Conversations at their training ground, where Paul Heckingbottom and his squad are set to gather for another round of fitness tests, will revolve around their opening day opponents and other key moments on the schedule. The secretary’s office is expected to be a hive of activity. The same as the communications department, where press releases must be typed and graphics constructed for use on the club’s social media channels.
Even the commercial department, which has invited local business leaders to a breakfast event designed to coincide with the moment, is going to get in on the act before returning to its office for a series of meetings and briefings to plot a course of action.
“There’s always something going on,” a former executive at Bramall Lane admitted last night. “But when the fixtures come out, everything slips into gear. It feels like ‘This is it. The countdown has started.’ And that’s right across the board.”
Once governed pretty loosely, with national and regional journalists receiving an early ‘heads up’ to help them prepare their stories, the EFL now plans its programmes in the utmost secrecy. A series of leaks, some containing accurate information and others not, recently convinced the organisation to keep them under wraps until 30 minutes or so before they are officially published. Accredited newspapers and websites can pay for the privilege of seeing them early. But, for the most part, they are reliant upon friendly officials to feed them little snippets before the big announcement. Competition rights-holders, who pay for preferential treatment, do get an early heads-up of course.
But what else happens, particularly at United, when they discover their timetable for the season? The answer, it transpires, is actually quite a lot.
“Obviously you know which teams you’re going to be coming up against, that’s already been decided,” the source continued. “But when you know when you’re going to be coming up against them, you can start to really plot your route through.
“I’ll give you an example. Most clubs these days use agencies to help them make their travel arrangements and the secretaries or secretary can get on with the job of making sure those get sorted out. Managers and coaches always have their favourite hotels and places they like to stay. It’s not superstition as such, although there’s a lot of that in football. But if something hasn’t worked out properly on a certain away day in the past, for whatever reason, then they might want to alter.
“Once you know where you are going to be on a given date, you can put those arrangements into place and make sure they get the things they want.”
The Star has discovered that United experienced difficulties en route to November’s clash with Nottingham Forest, when they arrived late at the City Ground because of traffic issues. Still under the stewardship of Slavisa Jokanovic - he would shortly be replaced by Heckingbottom - the Serb’s side went on to draw the midweek clash. But their experiences are thought to have prompted a change of approach when they returned, six months later, for the second leg of their ill-fated play-off semi-final.
“It’s not just the overnights that get sorted,” the source added. “There’s what are called ‘afternoon stopovers’ too, when you book into a hotel for lunch and then a sleep before heading off to a match.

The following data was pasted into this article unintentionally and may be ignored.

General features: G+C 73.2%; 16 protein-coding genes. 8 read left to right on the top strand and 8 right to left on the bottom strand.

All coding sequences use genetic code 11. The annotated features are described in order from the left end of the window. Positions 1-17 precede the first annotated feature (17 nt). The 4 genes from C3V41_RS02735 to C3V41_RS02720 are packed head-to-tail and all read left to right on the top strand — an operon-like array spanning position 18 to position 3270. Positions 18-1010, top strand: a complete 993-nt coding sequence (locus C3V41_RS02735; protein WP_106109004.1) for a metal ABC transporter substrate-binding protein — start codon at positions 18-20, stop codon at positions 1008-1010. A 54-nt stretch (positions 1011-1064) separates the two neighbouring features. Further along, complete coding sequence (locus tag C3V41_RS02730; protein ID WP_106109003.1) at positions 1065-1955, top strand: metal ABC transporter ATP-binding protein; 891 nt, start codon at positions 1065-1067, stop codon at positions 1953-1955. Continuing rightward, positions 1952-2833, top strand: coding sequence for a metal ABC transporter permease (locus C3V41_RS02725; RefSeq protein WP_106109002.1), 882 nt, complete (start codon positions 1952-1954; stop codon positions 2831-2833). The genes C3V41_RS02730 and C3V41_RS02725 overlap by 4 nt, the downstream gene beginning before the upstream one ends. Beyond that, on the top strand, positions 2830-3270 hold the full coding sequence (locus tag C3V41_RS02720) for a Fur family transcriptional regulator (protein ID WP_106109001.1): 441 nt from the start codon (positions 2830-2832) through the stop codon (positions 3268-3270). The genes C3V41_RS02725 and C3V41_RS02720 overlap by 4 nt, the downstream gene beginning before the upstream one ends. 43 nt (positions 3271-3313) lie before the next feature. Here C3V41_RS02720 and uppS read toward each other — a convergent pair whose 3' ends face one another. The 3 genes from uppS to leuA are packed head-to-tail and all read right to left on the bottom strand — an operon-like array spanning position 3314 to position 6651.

“Those also need to get arranged as well. And when you know what’s going on, when you know your dates, you can begin sorting all of those out as well. The hotel you use for a short midweek trip might be different to the one you’d check into for an overnight stay.
“Clubs like to get all of that mapped out as quickly as they can.”
When the fixtures are released, the season always feels a lot closer. After what is fast becoming a traditionally slow start to the transfer window, United supporters will hope that spurs their team into life - encouraging them to begin finalising some of the deals they have been plotting since last month’s defeat in the play-off semi-finals. Talks with at least two targets are on-going, with one of those known to be a senior international who may or may not be sold later this summer. Another is thought to be a free agent who, after leaving his employers at the end of last term, has received offers from several second tier sides keen on acquiring his services.
The prior knowledge
With the Championship pausing in November, to prevent clubs being weakened by World Cup call-ups, United hope the knowledge they gained last season, when a series of postponements triggered by the Covid-19 pandemic meant they contested only one league game in nearly a month, will prove advantageous this time around.
“The manager can start writing up his schedules, deciding how to organise training sessions,” the source explained. “There might be a run of matches, for whatever reason, when he wants to do specific things and now, when you know what the fixtures look like, you can start arranging all of that.”
Other departments also study the programme closely, including those tasked with selling matchday packages and also the ground staff.
“The people looking after the pitch, they know if they’re going to need it ready for the first weekend or if they’re going to have a little bit more time,” the source said. “The people who do matchday programmes know when they’re going to be busy and when they can have time off. Catering can get ordered and hospitality sorted. Everyone is affected by this, and it’s when they really begin gearing up for what’s ahead.”